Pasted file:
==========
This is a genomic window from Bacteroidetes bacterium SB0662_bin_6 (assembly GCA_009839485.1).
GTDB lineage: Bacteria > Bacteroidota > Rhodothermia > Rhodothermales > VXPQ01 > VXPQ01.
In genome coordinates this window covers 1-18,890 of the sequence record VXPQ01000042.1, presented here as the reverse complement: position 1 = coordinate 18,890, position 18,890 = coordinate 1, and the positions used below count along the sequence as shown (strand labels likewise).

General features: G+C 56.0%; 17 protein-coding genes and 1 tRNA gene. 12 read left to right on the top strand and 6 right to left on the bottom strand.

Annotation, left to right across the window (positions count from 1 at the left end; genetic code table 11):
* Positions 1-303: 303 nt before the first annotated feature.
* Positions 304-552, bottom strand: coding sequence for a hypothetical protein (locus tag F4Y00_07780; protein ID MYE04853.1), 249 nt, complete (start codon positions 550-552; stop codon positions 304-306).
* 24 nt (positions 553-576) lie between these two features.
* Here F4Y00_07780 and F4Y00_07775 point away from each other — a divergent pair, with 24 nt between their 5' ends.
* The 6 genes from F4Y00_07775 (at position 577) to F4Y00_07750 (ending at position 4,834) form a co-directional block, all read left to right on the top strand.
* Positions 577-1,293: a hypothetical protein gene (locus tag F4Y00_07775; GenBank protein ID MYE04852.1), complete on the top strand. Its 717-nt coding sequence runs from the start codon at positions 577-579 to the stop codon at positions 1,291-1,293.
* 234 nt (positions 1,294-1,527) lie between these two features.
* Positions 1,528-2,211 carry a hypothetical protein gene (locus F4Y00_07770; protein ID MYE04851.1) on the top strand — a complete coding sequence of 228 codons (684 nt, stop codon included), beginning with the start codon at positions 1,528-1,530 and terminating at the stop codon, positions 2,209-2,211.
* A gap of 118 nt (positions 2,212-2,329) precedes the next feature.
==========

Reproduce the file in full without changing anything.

This is a genomic window from Bacteroidetes bacterium SB0662_bin_6 (assembly GCA_009839485.1).
GTDB lineage: Bacteria > Bacteroidota > Rhodothermia > Rhodothermales > VXPQ01 > VXPQ01.
In genome coordinates this window covers 1-18,890 of the sequence record VXPQ01000042.1, presented here as the reverse complement: position 1 = coordinate 18,890, position 18,890 = coordinate 1, and the positions used below count along the sequence as shown (strand labels likewise).

General features: G+C 56.0%; 17 protein-coding genes and 1 tRNA gene. 12 read left to right on the top strand and 6 right to left on the bottom strand.

Annotation, left to right across the window (positions count from 1 at the left end; genetic code table 11):
* Positions 1-303: 303 nt before the first annotated feature.
* Positions 304-552, bottom strand: coding sequence for a hypothetical protein (locus tag F4Y00_07780; protein ID MYE04853.1), 249 nt, complete (start codon positions 550-552; stop codon positions 304-306).
* 24 nt (positions 553-576) lie between these two features.
* Here F4Y00_07780 and F4Y00_07775 point away from each other — a divergent pair, with 24 nt between their 5' ends.
* The 6 genes from F4Y00_07775 (at position 577) to F4Y00_07750 (ending at position 4,834) form a co-directional block, all read left to right on the top strand.
* Positions 577-1,293: a hypothetical protein gene (locus tag F4Y00_07775; GenBank protein ID MYE04852.1), complete on the top strand. Its 717-nt coding sequence runs from the start codon at positions 577-579 to the stop codon at positions 1,291-1,293.
* 234 nt (positions 1,294-1,527) lie between these two features.
* Positions 1,528-2,211 carry a hypothetical protein gene (locus F4Y00_07770; protein ID MYE04851.1) on the top strand — a complete coding sequence of 228 codons (684 nt, stop codon included), beginning with the start codon at positions 1,528-1,530 and terminating at the stop codon, positions 2,209-2,211.
* A gap of 118 nt (positions 2,212-2,329) precedes the next feature.